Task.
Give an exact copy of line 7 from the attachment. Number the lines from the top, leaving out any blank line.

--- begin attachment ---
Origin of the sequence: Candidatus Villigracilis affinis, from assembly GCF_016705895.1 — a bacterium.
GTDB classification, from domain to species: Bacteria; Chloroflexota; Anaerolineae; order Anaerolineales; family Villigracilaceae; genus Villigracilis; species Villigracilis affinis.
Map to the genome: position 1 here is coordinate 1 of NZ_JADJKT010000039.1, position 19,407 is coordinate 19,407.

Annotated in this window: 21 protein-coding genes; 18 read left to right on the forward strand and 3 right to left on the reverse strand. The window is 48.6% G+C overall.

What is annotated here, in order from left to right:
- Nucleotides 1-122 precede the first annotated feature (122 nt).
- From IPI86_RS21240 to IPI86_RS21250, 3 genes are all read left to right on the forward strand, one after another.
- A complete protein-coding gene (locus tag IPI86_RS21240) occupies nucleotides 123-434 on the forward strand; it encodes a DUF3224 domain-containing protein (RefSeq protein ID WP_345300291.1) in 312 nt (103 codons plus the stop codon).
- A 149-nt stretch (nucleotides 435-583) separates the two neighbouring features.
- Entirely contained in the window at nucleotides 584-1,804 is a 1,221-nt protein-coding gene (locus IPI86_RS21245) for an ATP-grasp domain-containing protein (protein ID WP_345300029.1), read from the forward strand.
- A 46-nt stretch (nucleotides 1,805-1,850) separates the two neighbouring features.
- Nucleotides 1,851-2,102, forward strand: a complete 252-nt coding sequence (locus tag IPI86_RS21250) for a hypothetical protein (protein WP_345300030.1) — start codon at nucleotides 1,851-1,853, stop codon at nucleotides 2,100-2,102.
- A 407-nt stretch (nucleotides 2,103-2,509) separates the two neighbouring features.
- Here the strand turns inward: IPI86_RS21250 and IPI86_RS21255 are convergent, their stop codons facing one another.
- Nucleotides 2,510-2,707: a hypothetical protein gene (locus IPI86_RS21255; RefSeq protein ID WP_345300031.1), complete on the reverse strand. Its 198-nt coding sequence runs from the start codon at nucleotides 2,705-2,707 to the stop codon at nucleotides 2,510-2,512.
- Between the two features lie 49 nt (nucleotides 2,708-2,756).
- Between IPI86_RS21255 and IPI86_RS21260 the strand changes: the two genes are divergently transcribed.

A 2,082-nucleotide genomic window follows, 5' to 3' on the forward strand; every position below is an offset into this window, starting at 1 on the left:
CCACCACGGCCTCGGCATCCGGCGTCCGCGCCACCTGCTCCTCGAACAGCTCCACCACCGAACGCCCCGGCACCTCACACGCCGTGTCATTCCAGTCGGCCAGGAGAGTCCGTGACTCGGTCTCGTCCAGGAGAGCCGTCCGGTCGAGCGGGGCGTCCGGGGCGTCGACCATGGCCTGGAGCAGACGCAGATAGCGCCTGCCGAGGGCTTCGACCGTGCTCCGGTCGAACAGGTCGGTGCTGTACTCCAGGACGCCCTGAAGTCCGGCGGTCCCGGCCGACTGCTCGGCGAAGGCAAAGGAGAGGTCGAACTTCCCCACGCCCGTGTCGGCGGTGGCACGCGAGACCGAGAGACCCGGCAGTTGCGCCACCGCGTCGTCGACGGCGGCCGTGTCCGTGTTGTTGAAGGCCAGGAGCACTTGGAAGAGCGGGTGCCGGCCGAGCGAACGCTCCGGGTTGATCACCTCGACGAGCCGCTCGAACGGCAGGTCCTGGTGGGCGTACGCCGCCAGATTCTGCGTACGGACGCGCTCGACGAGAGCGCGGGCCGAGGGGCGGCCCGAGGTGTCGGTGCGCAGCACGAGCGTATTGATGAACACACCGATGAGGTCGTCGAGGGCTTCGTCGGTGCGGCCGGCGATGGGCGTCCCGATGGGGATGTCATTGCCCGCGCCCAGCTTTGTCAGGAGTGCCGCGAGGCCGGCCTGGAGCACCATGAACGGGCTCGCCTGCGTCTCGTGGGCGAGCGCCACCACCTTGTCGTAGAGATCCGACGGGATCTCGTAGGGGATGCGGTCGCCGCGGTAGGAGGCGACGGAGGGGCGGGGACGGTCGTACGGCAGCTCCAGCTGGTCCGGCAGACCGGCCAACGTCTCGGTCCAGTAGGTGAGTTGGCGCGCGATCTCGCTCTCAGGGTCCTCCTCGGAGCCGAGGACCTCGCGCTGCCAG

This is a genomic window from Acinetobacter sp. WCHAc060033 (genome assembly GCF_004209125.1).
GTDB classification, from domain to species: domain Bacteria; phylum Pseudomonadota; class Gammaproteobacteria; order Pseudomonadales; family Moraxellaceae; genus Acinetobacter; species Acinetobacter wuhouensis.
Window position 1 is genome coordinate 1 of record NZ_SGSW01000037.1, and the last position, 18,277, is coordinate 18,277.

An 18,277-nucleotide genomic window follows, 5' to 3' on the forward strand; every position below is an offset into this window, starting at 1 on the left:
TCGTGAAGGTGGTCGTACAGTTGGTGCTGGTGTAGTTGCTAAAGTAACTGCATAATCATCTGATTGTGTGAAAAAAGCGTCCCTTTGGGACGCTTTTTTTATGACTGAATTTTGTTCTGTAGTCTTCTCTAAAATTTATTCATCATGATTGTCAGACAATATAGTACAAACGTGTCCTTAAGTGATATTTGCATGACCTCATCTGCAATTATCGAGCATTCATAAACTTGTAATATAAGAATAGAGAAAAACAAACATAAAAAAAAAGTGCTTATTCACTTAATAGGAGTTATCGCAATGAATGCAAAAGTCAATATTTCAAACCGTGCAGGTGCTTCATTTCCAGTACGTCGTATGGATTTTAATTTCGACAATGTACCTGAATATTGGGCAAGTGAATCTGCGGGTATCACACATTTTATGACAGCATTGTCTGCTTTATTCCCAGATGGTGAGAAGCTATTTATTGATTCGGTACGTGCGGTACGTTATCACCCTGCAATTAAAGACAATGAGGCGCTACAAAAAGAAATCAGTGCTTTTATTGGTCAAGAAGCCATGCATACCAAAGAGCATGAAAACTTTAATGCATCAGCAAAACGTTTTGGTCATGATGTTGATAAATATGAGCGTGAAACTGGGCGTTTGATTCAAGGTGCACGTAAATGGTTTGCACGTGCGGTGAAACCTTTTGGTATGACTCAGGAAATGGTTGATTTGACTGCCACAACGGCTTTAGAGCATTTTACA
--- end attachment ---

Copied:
- From IPI86_RS21240 to IPI86_RS21250, 3 genes are all read left to right on the forward strand, one after another.